Ejectments After a Tax Deed Sale
We often have clients approach us about removing occupants from residential real property after a successful bid at a mortgage foreclosure auction or tax deed sale. The process and procedure governing removing occupants after a tax deed sale or foreclosure auction is significantly different from an eviction. Eviction attorneys remove tenants from property. “Tenant” is the operative legal word. A tenant is one who rents real property from a Landlord. If you bought real estate at a tax deed sale or foreclosure auction, chances are you do not have a landlord-tenant relationship with the occupant. The correct legal theory governing the removal of such persons is known as an ejectment, not an eviction.
Again, if the property is acquired after a tax deed sale or foreclosure, then, normally, no landlord-tenant relationship has been formed between the successful bidder (new owner) and the current occupant of the property. We have had several instances where we were approached by property owners who tried to evict former owners/tenants after a tax deed sale. These clients filed the eviction on their own, without an ejectment lawyer, only to have their case dismissed by the Court.
Tax Deed Sales
Tax deed sales are governed by Chapter 197.432 of the Florida Statutes. You can think of a tax deed sale as a government foreclosure. Every year, real estate taxes must be paid by property owners on a set date to avoid delinquency. A tax deed gives the government the ability to sell your real estate if you are delinquent in the payment of property taxes. The county tax collector will schedule an auction once taxes become delinquent. This auction is known as a tax certificate sale. At the auction, the minimum requirement for bidding on the property is usually the amount of taxes and fees owed on the property.
The highest bidder at the Tax Certificate Sale held by the Tax collector will be issued a what is known as a Tax Lien Certificate. The Tax Lien certificate guarantees the bidder that the Tax Lien will eventually be paid off. Notably, the Tax Lien Certificate is not evidence of a purchase of the real property. Instead, the tax lien certificate is essentially a lien against the real property in favor of the tax lien certificate holder.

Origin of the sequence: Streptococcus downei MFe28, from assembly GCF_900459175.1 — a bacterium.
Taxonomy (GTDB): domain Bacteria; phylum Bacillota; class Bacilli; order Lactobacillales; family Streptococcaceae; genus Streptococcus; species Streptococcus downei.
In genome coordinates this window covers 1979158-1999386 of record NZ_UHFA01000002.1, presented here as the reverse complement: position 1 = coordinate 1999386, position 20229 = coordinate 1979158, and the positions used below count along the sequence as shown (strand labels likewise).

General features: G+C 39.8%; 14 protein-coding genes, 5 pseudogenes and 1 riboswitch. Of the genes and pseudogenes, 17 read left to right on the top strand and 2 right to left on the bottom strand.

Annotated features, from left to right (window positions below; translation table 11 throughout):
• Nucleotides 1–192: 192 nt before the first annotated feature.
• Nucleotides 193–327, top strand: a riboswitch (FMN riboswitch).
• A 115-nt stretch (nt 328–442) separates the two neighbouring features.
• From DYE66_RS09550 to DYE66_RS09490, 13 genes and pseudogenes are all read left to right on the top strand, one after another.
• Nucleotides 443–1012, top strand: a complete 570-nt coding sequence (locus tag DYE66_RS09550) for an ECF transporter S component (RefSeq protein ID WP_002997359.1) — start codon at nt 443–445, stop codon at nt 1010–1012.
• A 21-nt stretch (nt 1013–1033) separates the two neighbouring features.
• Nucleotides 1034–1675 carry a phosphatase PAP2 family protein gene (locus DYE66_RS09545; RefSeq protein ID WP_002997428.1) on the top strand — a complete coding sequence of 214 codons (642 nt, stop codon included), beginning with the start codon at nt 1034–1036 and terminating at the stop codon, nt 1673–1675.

Failure to Pay Off the Tax Lien Certificate
The delinquent property owner has 2 years from the date the taxes become delinquent to pay off the Tax Lien Certificate. If the delinquent property owner fails to pay off the certificate, with interest, then the holder of the tax lien certificate will be able to compel a public auction of the real property. In attempting to force a sale of the property, the tax lien certificate holder is required to redeem all other tax lien certificates.
The “Tax Deed Sale”
Assuming the tax lien certificate holder has redeemed all other certificates and applied for a Tax Deed, and assuming 2 years have elapsed since the taxes became delinquent, the tax lien certificate holder can now apply to force a public auction of the property. Under Fla. Stat. §197.542, the auction is referred to as a “Tax Deed Sale”
Post-Tax Deed Sale Issues
The successful bidder at the Tax Deed Sale becomes the new owner of the property by virtue of a Tax Deed. Now, unbeknownst to the new owner, there are people living at or occupying the property. The new owner has no relationship with these occupants. In the eyes of the law, the new owner is not, strictly speaking, a Landlord, and the occupant(s) is/are not tenant(s). The new owner must now file a lawsuit to have the occupants removed, this lawsuit is known as an ejectment. Under Florida law, Ejectments are governed by Fla. Stat. § 66.011. To recover possession of the premises in an ejectment action, the Plaintiff (new property owner) must show legal title to the property at the time of the beginning of the lawsuit. Absent extenuating circumstances, the new owner will easily be able to prove title to the property by way of the Tax Deed. Ejectments, unlike evictions and unlawful detainers, are not summary procedure actions under Fla. Stat. § 51.011. Note, if the new owner forms a landlord-tenant relationship with the occupants after acquiring the tax deed, and some part of the landlord tenant agreement is breached, then the correct way of removing such tenants would be by filing an eviction; in such a circumstance, despite the above-explanation, it would be error for the new property owner to file for ejectment (because a landlord-tenant relationship was formed with the occupants after the tax deed sale).
If you have acquired a property after a tax deed sale and you need assistance removing a tenant or occupant, speak to a tax deed ejectment lawyer today. Call (800) 531-4587.